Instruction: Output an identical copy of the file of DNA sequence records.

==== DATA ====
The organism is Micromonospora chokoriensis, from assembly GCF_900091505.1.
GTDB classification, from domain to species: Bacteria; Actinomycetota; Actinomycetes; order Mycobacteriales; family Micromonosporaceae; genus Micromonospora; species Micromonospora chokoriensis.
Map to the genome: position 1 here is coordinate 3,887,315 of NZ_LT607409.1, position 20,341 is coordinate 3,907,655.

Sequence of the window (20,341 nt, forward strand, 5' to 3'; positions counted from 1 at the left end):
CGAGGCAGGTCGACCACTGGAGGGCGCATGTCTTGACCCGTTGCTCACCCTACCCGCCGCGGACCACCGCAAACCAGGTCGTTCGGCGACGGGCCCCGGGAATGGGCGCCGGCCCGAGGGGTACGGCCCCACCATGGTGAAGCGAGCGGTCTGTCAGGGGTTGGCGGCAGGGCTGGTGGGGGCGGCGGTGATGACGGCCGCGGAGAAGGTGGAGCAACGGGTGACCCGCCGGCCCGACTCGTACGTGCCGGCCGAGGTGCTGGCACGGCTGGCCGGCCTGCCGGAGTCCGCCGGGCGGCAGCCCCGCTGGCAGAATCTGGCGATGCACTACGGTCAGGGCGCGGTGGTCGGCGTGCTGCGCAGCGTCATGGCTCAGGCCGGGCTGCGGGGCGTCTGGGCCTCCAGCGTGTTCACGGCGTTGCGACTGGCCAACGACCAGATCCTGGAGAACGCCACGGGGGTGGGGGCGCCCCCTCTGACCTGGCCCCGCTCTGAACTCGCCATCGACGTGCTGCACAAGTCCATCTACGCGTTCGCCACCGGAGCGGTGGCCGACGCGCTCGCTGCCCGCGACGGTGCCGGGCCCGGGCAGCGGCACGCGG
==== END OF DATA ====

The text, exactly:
The organism is Micromonospora chokoriensis, from assembly GCF_900091505.1.
GTDB classification, from domain to species: Bacteria; Actinomycetota; Actinomycetes; order Mycobacteriales; family Micromonosporaceae; genus Micromonospora; species Micromonospora chokoriensis.
Map to the genome: position 1 here is coordinate 3,887,315 of NZ_LT607409.1, position 20,341 is coordinate 3,907,655.

Sequence of the window (20,341 nt, forward strand, 5' to 3'; positions counted from 1 at the left end):
CGAGGCAGGTCGACCACTGGAGGGCGCATGTCTTGACCCGTTGCTCACCCTACCCGCCGCGGACCACCGCAAACCAGGTCGTTCGGCGACGGGCCCCGGGAATGGGCGCCGGCCCGAGGGGTACGGCCCCACCATGGTGAAGCGAGCGGTCTGTCAGGGGTTGGCGGCAGGGCTGGTGGGGGCGGCGGTGATGACGGCCGCGGAGAAGGTGGAGCAACGGGTGACCCGCCGGCCCGACTCGTACGTGCCGGCCGAGGTGCTGGCACGGCTGGCCGGCCTGCCGGAGTCCGCCGGGCGGCAGCCCCGCTGGCAGAATCTGGCGATGCACTACGGTCAGGGCGCGGTGGTCGGCGTGCTGCGCAGCGTCATGGCTCAGGCCGGGCTGCGGGGCGTCTGGGCCTCCAGCGTGTTCACGGCGTTGCGACTGGCCAACGACCAGATCCTGGAGAACGCCACGGGGGTGGGGGCGCCCCCTCTGACCTGGCCCCGCTCTGAACTCGCCATCGACGTGCTGCACAAGTCCATCTACGCGTTCGCCACCGGAGCGGTGGCCGACGCGCTCGCTGCCCGCGACGGTGCCGGGCCCGGGCAGCGGCACGCGG